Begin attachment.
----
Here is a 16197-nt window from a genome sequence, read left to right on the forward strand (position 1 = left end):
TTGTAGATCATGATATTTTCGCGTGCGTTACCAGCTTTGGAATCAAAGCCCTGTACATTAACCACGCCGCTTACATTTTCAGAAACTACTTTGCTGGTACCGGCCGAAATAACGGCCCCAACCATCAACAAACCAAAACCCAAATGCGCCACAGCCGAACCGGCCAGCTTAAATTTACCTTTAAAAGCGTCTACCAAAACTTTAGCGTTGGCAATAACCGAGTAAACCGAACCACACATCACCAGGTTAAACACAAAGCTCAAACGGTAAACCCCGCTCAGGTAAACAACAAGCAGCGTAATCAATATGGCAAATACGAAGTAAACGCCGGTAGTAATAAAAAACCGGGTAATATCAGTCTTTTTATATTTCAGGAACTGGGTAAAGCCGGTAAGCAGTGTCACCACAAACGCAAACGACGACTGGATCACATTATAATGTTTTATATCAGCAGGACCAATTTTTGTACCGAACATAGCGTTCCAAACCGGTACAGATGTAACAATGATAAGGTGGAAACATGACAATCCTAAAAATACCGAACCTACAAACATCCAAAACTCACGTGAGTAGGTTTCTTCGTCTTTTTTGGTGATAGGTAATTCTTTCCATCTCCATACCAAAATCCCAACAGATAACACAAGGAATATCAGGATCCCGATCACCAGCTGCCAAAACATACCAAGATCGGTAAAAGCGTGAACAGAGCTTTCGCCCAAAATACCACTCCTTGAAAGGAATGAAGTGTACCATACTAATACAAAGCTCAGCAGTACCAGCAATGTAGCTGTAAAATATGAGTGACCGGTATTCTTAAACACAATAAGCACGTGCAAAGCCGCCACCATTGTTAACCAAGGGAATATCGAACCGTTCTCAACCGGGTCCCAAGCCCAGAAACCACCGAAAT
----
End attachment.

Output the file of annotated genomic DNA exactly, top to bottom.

Here is a 16197-nt window from a genome sequence, read left to right on the forward strand (position 1 = left end):
TTGTAGATCATGATATTTTCGCGTGCGTTACCAGCTTTGGAATCAAAGCCCTGTACATTAACCACGCCGCTTACATTTTCAGAAACTACTTTGCTGGTACCGGCCGAAATAACGGCCCCAACCATCAACAAACCAAAACCCAAATGCGCCACAGCCGAACCGGCCAGCTTAAATTTACCTTTAAAAGCGTCTACCAAAACTTTAGCGTTGGCAATAACCGAGTAAACCGAACCACACATCACCAGGTTAAACACAAAGCTCAAACGGTAAACCCCGCTCAGGTAAACAACAAGCAGCGTAATCAATATGGCAAATACGAAGTAAACGCCGGTAGTAATAAAAAACCGGGTAATATCAGTCTTTTTATATTTCAGGAACTGGGTAAAGCCGGTAAGCAGTGTCACCACAAACGCAAACGACGACTGGATCACATTATAATGTTTTATATCAGCAGGACCAATTTTTGTACCGAACATAGCGTTCCAAACCGGTACAGATGTAACAATGATAAGGTGGAAACATGACAATCCTAAAAATACCGAACCTACAAACATCCAAAACTCACGTGAGTAGGTTTCTTCGTCTTTTTTGGTGATAGGTAATTCTTTCCATCTCCATACCAAAATCCCAACAGATAACACAAGGAATATCAGGATCCCGATCACCAGCTGCCAAAACATACCAAGATCGGTAAAAGCGTGAACAGAGCTTTCGCCCAAAATACCACTCCTTGAAAGGAATGAAGTGTACCATACTAATACAAAGCTCAGCAGTACCAGCAATGTAGCTGTAAAATATGAGTGACCGGTATTCTTAAACACAATAAGCACGTGCAAAGCCGCCACCATTGTTAACCAAGGGAATATCGAACCGTTCTCAACCGGGTCCCAAGCCCAGAAACCACCGAAAT